Critical elderly care report

Elderly and vulnerable people in England are at risk of receiving "poor or unsafe care", the regulator has said. It has warned there was a culture in which the "unacceptable care becomes the norm".

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Labour: Care report raises worrying questions

In response to the publication of the Care Quality Commission's 'State of Care' report, Labour's Shadow Health Minister Jamie Reed MP said: "This report raises worrying questions about the quality of care some people are receiving, particularly the most vulnerable in our society.

Shadow Health Minister Jamie Reed. Credit: Press Assocation

"The Care Quality Commission is right to say patients are paying the price for falling staffing levels in care homes, nursing homes and hospitals.

"Figures this week showed that over seven thousand hospital nursing jobs have been axed since David Cameron entered Downing Street, with almost one thousand in the last month alone.

"The loss of experienced nurses is picking up speed and healthcare assistants are increasingly being used to cover nurses roles. Ministers are taking unacceptable risks with standards of patient care - they cannot continue to ignore the warnings from nurses' leaders."


Hunt: 'NHS still has much to do to raise standards'

Health Secretary Jeremy Hunt has praised the NHS and social care but warned there was still much to do to raise standards of care across the board.

Health Secretary Jeremy Hunt Credit: Dominic Lipinski/PA Wire

He said: "I've made it absolutely clear that quality of care needs to be valued as highly as the quality of treatment.

"And that there can be no hiding place for those providing poor care or sub-standard practice."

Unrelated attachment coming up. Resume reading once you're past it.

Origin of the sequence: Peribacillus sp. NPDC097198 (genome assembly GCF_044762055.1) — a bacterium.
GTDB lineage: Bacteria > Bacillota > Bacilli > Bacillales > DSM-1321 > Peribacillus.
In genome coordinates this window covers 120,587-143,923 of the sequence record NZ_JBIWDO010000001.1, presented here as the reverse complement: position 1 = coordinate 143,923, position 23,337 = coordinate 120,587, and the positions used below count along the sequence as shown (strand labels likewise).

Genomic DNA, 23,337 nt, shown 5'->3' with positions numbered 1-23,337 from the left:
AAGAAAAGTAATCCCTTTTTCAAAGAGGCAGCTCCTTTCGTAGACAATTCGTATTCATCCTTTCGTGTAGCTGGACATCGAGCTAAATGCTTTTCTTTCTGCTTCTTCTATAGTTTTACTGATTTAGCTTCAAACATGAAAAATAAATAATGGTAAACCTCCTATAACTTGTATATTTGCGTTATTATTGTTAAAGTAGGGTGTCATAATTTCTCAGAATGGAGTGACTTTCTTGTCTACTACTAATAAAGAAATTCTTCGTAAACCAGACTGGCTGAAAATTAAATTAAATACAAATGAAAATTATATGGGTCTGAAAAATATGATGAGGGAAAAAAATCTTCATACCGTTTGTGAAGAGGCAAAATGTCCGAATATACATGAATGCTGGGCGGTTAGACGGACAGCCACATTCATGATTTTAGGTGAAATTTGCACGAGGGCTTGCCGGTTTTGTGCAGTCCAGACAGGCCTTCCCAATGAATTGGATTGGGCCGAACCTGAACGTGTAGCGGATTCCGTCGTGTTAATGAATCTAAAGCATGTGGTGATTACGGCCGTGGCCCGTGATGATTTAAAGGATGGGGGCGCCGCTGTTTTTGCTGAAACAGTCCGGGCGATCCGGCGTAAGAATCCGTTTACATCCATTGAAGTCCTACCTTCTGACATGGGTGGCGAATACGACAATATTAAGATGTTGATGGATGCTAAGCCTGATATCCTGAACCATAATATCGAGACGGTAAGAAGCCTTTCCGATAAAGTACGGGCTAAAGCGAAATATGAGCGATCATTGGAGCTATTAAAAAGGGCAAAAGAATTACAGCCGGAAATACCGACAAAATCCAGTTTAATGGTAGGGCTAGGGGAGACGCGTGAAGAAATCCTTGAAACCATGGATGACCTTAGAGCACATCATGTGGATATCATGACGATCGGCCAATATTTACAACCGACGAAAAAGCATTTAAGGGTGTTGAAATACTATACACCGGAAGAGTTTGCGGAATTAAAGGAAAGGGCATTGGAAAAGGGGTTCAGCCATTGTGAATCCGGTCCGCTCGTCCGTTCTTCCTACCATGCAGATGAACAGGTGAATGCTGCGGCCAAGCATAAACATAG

Mr Hunt said that the Department of Health plans to measure patients' hospital experiences.

He added: "By shining a light on those organisations which have problems, we will be able to drive up standards so that everyone gets the quality of care they should expect.

"Where there are problems we expect the CQC and other regulators to take swift action."

CQC: 'Patient care must always be at the heart of NHS'

These pressures can not be used as an excuse to deliver poor care.

Health and care services need to rise to the challenge of responding to the increasingly complex conditions suffered by our ageing population.

That means delivering care that is based on the person's needs, not care that suits the way organisations work.

It also means that different services need to work well together in an integrated way that meets the best interests of the people who use these services.

– David Behan, chief executive of the CQC


Report: NHS failing to meet most basic standards of care

  • The report found that one in ten NHS hospitals did not meet basic respect and dignity standards.
  • And at 15% of 2,500 nursing homes there was a lack of respectful care.
  • Inspectors noted that 20% of 1,362 nursing homes and residential care homes and 15% of 258 NHS hospitals failed to ensure that the people in their care were given the food and drink they need or helped them to eat or drink.
  • It found that 16% of 250 NHS hospitals did not have adequate staffing levels and a quarter of nursing homes failed to meet the CQC staff standards.
  • More than one in five NHS hospitals failed to meet standards in medicine management and 22% had poor record keeping, inspectors found.

NHS cost-cutting 'being put ahead of patient care'

Vulnerable people are at risk of receiving "poor or unsafe care" as pressures on care services take their toll, according to a new report.

Patient welfare may be put at risk because of NHS cuts Credit: PA Wire

The ageing population and the rising tide of patients who suffer from complex or multiple illnesses mean that some care providers are struggling to provide "person centred" care, according to the Care Quality Commission (CQC).

Pressure on the care system is having an impact on the respect that patients are receiving in some areas, according to the State of Care report.

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